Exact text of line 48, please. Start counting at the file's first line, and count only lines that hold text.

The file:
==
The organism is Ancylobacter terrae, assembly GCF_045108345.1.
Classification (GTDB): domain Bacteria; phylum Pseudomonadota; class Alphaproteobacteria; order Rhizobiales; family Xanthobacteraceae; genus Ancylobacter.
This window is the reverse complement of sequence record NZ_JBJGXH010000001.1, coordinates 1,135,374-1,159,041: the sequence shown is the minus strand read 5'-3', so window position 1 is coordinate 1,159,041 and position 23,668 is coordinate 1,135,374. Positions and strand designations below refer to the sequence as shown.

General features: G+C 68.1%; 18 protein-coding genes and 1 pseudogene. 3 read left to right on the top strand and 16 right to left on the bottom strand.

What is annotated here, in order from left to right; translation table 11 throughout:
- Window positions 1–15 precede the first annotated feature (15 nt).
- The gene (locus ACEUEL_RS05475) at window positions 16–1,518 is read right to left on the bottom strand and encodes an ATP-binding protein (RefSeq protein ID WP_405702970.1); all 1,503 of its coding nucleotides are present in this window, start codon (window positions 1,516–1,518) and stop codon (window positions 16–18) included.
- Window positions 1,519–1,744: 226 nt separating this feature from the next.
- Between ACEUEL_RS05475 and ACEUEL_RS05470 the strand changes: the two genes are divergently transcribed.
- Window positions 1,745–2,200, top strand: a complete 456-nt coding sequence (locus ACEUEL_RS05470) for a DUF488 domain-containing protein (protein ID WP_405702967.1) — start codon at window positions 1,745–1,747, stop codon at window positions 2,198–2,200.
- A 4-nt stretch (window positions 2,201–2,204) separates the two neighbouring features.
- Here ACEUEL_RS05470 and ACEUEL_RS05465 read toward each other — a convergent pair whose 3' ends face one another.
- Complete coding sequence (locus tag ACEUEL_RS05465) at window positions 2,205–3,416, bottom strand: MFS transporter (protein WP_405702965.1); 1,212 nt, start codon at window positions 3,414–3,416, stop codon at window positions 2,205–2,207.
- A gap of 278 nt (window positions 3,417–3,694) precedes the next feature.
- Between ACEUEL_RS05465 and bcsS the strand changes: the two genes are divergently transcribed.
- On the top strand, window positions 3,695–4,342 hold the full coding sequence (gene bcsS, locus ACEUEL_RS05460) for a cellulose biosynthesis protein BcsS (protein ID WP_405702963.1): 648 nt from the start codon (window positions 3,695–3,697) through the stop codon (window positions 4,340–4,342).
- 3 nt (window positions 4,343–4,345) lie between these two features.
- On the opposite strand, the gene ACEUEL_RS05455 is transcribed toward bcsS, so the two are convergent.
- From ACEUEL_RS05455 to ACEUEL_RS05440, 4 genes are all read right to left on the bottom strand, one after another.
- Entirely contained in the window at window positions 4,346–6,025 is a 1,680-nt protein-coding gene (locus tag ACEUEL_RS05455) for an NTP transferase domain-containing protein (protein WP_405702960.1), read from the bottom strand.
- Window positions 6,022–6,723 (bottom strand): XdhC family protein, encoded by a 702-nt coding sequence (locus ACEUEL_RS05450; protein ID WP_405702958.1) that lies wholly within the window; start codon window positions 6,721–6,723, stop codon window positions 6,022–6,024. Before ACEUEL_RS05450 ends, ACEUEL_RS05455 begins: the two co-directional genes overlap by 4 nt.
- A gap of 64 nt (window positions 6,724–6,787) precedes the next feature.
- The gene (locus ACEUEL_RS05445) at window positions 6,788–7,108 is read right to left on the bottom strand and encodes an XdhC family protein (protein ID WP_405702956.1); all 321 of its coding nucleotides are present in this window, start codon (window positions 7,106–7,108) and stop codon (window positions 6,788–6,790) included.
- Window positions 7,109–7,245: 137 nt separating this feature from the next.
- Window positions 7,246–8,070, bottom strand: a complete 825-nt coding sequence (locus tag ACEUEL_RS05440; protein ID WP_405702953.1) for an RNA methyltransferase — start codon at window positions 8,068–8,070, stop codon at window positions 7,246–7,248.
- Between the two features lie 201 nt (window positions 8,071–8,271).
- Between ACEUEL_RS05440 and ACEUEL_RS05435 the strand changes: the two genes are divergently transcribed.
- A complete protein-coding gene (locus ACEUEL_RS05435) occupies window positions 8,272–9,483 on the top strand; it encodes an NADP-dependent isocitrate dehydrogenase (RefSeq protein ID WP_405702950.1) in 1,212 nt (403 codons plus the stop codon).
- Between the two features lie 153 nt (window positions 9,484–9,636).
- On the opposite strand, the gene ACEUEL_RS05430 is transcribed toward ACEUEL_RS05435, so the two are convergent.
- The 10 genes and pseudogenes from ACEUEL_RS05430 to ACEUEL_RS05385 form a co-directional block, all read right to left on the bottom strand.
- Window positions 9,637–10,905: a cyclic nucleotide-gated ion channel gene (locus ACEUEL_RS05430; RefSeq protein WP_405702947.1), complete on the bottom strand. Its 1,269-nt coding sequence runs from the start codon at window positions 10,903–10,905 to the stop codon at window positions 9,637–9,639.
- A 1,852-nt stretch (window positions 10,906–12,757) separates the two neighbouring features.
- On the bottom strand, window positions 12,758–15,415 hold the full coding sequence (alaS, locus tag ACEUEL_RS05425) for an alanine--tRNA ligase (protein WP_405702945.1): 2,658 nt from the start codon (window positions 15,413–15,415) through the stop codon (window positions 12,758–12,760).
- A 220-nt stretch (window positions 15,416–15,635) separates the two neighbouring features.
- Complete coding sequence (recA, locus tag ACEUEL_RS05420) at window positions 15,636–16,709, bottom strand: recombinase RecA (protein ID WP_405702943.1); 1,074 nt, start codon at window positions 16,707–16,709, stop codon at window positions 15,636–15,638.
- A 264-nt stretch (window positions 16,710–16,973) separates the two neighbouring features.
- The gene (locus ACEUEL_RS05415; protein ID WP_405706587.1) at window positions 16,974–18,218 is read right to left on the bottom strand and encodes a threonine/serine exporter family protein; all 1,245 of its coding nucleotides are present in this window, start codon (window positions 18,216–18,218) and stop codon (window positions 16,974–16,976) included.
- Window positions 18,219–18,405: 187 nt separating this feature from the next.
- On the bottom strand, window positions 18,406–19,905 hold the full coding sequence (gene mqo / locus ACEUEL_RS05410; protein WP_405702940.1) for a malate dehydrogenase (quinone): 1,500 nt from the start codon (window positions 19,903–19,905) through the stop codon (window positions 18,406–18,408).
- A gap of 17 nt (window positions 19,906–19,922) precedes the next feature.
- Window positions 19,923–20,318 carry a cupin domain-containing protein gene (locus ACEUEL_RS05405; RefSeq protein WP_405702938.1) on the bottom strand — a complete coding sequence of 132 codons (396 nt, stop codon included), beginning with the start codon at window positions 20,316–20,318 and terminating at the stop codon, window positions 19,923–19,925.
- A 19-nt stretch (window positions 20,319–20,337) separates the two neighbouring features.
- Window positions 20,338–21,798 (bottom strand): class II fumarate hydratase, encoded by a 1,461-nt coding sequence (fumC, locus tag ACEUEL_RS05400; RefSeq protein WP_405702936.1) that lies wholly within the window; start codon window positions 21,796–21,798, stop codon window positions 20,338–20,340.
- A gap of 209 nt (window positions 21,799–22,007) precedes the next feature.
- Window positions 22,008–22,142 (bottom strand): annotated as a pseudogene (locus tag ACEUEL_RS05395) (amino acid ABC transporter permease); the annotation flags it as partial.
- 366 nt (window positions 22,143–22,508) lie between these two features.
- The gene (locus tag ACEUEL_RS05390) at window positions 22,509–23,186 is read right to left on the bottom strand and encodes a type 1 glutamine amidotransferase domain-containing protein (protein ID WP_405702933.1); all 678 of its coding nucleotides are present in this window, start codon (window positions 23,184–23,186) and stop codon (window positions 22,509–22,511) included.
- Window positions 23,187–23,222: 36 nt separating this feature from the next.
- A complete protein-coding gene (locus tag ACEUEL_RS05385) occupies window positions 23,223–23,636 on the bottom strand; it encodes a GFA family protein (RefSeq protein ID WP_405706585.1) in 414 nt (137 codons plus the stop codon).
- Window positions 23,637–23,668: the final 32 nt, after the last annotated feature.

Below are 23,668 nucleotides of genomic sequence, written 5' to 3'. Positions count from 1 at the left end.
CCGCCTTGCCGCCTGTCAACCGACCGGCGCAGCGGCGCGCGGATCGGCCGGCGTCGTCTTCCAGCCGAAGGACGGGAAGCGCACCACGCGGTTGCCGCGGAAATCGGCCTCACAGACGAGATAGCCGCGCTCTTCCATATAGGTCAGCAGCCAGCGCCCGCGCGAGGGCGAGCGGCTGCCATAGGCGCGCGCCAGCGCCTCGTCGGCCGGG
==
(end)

- The gene (locus tag ACEUEL_RS05390) at window positions 22,509–23,186 is read right to left on the bottom strand and encodes a type 1 glutamine amidotransferase domain-containing protein (protein ID WP_405702933.1); all 678 of its coding nucleotides are present in this window, start codon (window positions 23,184–23,186) and stop codon (window positions 22,509–22,511) included.